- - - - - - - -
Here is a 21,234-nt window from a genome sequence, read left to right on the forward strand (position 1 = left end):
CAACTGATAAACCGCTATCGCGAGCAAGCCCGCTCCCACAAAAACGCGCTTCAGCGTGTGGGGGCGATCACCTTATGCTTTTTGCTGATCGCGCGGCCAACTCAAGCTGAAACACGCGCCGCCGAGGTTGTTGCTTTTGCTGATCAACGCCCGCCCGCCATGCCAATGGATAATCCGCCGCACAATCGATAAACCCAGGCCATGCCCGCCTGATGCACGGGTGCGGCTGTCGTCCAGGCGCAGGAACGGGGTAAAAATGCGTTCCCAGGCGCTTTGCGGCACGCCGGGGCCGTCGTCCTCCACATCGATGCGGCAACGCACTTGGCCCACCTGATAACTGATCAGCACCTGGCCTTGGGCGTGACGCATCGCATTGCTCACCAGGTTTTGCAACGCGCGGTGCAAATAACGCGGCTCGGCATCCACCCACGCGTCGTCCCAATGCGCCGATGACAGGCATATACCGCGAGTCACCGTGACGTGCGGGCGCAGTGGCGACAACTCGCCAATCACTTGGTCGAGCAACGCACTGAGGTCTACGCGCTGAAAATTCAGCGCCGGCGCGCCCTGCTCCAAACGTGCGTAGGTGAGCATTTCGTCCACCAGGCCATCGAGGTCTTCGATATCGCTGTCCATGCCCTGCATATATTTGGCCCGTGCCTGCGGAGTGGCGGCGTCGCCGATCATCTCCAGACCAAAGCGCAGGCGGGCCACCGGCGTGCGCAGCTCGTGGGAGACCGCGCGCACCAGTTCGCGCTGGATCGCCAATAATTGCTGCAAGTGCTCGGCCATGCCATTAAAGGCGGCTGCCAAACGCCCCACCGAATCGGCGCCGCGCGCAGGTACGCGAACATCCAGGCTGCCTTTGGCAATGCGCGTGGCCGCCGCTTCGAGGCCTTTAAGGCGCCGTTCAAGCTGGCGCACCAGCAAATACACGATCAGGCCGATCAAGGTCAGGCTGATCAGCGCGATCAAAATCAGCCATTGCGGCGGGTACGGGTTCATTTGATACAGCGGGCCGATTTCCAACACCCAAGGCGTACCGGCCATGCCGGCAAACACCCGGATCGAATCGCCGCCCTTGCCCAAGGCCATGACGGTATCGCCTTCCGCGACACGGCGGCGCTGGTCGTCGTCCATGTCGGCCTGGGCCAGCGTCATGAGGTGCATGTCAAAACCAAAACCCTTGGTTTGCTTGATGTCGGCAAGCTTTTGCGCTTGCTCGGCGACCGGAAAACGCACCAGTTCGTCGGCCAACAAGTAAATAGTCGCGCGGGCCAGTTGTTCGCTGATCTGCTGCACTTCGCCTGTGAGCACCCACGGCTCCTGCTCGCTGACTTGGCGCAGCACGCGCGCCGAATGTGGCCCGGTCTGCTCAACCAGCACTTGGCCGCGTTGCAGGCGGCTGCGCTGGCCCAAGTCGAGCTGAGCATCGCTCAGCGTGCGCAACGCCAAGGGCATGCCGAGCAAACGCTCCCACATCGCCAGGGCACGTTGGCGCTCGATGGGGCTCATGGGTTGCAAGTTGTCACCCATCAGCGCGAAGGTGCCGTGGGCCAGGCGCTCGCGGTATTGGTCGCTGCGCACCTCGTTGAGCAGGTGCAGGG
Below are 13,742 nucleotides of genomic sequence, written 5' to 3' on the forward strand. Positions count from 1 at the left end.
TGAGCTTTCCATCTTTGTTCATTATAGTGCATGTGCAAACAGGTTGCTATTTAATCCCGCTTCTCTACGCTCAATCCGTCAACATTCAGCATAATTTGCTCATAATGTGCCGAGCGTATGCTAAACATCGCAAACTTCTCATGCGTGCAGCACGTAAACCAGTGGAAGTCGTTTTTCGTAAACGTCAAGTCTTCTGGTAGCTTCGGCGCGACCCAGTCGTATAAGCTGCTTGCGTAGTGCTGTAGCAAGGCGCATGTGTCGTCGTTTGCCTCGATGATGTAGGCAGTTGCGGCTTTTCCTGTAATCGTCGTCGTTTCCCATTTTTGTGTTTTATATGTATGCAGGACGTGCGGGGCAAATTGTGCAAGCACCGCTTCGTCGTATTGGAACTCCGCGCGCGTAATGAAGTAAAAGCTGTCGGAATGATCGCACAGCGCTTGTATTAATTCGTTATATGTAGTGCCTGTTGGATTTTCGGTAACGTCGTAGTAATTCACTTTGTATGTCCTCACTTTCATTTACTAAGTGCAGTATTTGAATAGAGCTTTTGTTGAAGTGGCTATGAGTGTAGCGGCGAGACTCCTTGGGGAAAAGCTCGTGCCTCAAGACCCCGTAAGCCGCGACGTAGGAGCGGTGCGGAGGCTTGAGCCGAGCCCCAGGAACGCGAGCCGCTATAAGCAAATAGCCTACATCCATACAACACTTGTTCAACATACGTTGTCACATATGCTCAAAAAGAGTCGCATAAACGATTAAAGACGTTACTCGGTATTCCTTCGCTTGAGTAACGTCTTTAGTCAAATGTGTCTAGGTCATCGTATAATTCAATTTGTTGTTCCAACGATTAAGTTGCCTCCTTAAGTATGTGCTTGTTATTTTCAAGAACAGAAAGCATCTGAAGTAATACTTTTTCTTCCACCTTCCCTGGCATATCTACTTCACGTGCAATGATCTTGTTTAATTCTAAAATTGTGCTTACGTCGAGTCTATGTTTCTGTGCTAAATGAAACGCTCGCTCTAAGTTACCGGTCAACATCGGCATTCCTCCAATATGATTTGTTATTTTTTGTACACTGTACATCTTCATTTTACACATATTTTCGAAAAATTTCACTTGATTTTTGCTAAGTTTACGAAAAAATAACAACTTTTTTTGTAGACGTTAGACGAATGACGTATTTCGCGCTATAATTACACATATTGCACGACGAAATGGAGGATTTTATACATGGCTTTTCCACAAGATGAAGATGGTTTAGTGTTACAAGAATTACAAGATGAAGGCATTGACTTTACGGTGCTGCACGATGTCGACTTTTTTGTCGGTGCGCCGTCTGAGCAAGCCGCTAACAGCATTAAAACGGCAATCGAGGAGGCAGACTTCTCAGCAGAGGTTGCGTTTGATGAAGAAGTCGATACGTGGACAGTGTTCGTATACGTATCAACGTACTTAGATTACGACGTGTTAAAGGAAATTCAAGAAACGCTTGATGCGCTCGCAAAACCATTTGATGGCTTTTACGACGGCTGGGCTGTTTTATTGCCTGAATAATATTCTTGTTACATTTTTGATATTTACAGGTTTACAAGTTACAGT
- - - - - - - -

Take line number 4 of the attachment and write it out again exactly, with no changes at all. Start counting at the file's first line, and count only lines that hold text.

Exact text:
TGAGCTTTCCATCTTTGTTCATTATAGTGCATGTGCAAACAGGTTGCTATTTAATCCCGCTTCTCTACGCTCAATCCGTCAACATTCAGCATAATTTGCTCATAATGTGCCGAGCGTATGCTAAACATCGCAAACTTCTCATGCGTGCAGCACGTAAACCAGTGGAAGTCGTTTTTCGTAAACGTCAAGTCTTCTGGTAGCTTCGGCGCGACCCAGTCGTATAAGCTGCTTGCGTAGTGCTGTAGCAAGGCGCATGTGTCGTCGTTTGCCTCGATGATGTAGGCAGTTGCGGCTTTTCCTGTAATCGTCGTCGTTTCCCATTTTTGTGTTTTATATGTATGCAGGACGTGCGGGGCAAATTGTGCAAGCACCGCTTCGTCGTATTGGAACTCCGCGCGCGTAATGAAGTAAAAGCTGTCGGAATGATCGCACAGCGCTTGTATTAATTCGTTATATGTAGTGCCTGTTGGATTTTCGGTAACGTCGTAGTAATTCACTTTGTATGTCCTCACTTTCATTTACTAAGTGCAGTATTTGAATAGAGCTTTTGTTGAAGTGGCTATGAGTGTAGCGGCGAGACTCCTTGGGGAAAAGCTCGTGCCTCAAGACCCCGTAAGCCGCGACGTAGGAGCGGTGCGGAGGCTTGAGCCGAGCCCCAGGAACGCGAGCCGCTATAAGCAAATAGCCTACATCCATACAACACTTGTTCAACATACGTTGTCACATATGCTCAAAAAGAGTCGCATAAACGATTAAAGACGTTACTCGGTATTCCTTCGCTTGAGTAACGTCTTTAGTCAAATGTGTCTAGGTCATCGTATAATTCAATTTGTTGTTCCAACGATTAAGTTGCCTCCTTAAGTATGTGCTTGTTATTTTCAAGAACAGAAAGCATCTGAAGTAATACTTTTTCTTCCACCTTCCCTGGCATATCTACTTCACGTGCAATGATCTTGTTTAATTCTAAAATTGTGCTTACGTCGAGTCTATGTTTCTGTGCTAAATGAAACGCTCGCTCTAAGTTACCGGTCAACATCGGCATTCCTCCAATATGATTTGTTATTTTTTGTACACTGTACATCTTCATTTTACACATATTTTCGAAAAATTTCACTTGATTTTTGCTAAGTTTACGAAAAAATAACAACTTTTTTTGTAGACGTTAGACGAATGACGTATTTCGCGCTATAATTACACATATTGCACGACGAAATGGAGGATTTTATACATGGCTTTTCCACAAGATGAAGATGGTTTAGTGTTACAAGAATTACAAGATGAAGGCATTGACTTTACGGTGCTGCACGATGTCGACTTTTTTGTCGGTGCGCCGTCTGAGCAAGCCGCTAACAGCATTAAAACGGCAATCGAGGAGGCAGACTTCTCAGCAGAGGTTGCGTTTGATGAAGAAGTCGATACGTGGACAGTGTTCGTATACGTATCAACGTACTTAGATTACGACGTGTTAAAGGAAATTCAAGAAACGCTTGATGCGCTCGCAAAACCATTTGATGGCTTTTACGACGGCTGGGCTGTTTTATTGCCTGAATAATATTCTTGTTACATTTTTGATATTTACAGGTTTACAAGTTACAGT